If you love making candy and others love you for it, turn your passion into a part-time or full-time gig. Starting a home-based candy store is a relatively simple venture and the start-up costs are minimal. Your biggest hurdle will be obtaining a licensed kitchen. Once you've got that covered, you can begin selling your delicious candy locally, regionally or nationwide.
Things You'll Need
- Liability insurance
- Licensed kitchen
- Packaging materials
- Candy molds
Find a licensed kitchen. Foods made for resale must be made in a licensed kitchen that is subject to regular inspections. Generally, home kitchens cannot become licensed. Those that can must be sectioned off from the rest of the house. Instead, rent or share a licensed kitchen where you can make your candy. Contact your church, local halls, clubs or caterers.
Purchase supplies nessasary for making candies; these may include candy molds, boxes, food coloring, foil, bags, cups, ingredients and lollipop rings. There are many more things you might want for your candy store, and you can find other suggestions in the tip suggestions. The important thing is to limit your supplies until you have a steady stream of customers. The more packaging you use, the more you will need to charge in order to turn a profit.
Develop your recipes. Then have friends and family give feedback. Your local culinary school or college may offer an inexpensive baking class that you can take to expand your baking skills and learn new recipes.
Experiment in your licensed kitchen designing candy creations. Make candy spoons, lollipops, candy bouquets. Design one-of-a-kind or themed lollipops for special occasions, hobbies or holidays. Incorporate seasonal items into your bouquets or baskets.
Set your business apart by offering creative packaging for weddings, baby showers or corporate events. For example, cater your packaging to include the name or logo of any business that buys your goods to give as a corporate gifts to employees. Or implement green packaging.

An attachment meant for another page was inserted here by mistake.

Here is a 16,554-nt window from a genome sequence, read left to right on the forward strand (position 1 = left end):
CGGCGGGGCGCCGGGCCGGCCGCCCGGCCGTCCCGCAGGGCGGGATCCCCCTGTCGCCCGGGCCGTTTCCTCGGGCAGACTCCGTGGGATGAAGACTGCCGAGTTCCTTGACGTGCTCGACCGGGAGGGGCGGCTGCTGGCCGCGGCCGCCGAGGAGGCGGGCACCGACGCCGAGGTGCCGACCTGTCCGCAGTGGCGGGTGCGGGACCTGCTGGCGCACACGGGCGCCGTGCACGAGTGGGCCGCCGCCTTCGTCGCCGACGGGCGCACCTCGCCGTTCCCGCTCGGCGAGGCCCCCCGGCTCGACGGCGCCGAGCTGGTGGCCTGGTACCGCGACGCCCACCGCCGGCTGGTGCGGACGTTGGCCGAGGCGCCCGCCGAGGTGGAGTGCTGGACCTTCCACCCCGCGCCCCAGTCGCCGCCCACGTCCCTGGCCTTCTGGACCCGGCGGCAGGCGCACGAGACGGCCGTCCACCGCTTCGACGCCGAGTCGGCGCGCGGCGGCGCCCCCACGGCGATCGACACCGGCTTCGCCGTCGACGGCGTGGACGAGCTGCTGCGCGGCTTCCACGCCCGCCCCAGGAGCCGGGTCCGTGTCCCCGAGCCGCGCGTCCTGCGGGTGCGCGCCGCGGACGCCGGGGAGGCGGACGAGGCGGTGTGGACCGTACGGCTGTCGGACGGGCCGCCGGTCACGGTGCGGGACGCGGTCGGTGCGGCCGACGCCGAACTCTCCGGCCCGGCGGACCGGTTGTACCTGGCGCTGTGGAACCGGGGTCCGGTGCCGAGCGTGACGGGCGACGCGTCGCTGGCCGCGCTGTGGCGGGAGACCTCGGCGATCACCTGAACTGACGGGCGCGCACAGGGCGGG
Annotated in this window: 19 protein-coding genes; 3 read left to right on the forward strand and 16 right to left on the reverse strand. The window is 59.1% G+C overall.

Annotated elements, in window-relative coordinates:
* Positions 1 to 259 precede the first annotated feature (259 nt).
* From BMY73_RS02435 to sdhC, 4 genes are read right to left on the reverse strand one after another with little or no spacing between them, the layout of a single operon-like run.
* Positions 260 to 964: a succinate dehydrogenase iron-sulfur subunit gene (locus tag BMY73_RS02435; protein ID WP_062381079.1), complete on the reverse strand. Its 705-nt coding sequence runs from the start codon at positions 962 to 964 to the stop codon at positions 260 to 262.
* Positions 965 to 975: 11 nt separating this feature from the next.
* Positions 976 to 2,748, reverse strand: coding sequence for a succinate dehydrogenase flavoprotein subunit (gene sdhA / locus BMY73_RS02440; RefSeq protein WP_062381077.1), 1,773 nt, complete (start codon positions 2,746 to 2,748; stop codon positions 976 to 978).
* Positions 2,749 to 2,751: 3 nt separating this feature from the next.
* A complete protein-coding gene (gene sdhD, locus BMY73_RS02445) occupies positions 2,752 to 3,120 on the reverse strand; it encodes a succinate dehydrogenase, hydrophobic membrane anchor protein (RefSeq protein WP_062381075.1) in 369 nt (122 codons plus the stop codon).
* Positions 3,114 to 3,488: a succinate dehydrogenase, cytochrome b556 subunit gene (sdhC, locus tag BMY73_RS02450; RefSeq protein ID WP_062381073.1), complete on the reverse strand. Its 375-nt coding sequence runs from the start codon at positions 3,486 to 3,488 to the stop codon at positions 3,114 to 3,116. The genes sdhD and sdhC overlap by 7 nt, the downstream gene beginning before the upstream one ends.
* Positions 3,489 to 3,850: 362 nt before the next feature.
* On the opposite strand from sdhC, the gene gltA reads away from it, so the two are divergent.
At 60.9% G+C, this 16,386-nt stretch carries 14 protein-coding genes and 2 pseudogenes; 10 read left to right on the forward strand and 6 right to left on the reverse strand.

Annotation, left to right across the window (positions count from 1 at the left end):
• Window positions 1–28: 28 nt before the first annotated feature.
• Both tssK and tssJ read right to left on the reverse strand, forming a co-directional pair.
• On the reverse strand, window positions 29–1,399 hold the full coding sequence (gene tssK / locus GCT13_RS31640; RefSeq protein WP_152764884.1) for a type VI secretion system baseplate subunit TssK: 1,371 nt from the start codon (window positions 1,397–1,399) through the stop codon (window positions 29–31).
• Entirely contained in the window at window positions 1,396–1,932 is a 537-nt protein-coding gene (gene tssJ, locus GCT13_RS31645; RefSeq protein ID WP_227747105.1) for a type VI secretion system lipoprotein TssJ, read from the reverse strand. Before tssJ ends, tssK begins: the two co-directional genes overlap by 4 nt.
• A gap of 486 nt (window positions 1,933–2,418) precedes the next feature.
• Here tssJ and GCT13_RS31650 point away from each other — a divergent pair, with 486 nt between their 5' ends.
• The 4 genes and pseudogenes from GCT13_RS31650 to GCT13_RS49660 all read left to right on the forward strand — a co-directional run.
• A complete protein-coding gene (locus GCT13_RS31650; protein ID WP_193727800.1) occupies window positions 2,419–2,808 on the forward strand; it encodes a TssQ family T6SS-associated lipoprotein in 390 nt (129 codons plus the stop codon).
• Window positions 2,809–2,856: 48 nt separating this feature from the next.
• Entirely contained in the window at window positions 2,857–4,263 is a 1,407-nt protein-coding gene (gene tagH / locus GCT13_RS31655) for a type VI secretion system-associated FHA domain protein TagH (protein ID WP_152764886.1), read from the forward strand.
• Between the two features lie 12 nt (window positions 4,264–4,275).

Create a spreadsheet detailing your expenses. Include the cost of ingredients, gas and supplies. Then create a price list for your candy.
Package your candy in your signature style. The addition of nutrition information or health claims may place restrictions on your labeling. In the event that you want to include this information, contact the FDA to ensure that you meet the labeling requirements (see Resources).
Tips & Warnings
- Team up with schools and local organizations to sell your goods for fundraisers. Sell your candy at festivals, fairs and local events. Contact real estate agents or car salesmen about using your candy bouquets as gifts for new buyers.
- Start a website for your candy business. Contact FedEX and UPS about getting a discounted rate for overnight or prompt shipping.
- Once you have a steady stream of costumers, you may want to purchase more supplies. Other items you may need include: candy spoons, a double boiler, spatulas, trays, transfer sheets, chocolate melter, dipping basket, dipping tools, brush sets, gloves, marble pastry board, cellophane, ribbons, and knives.
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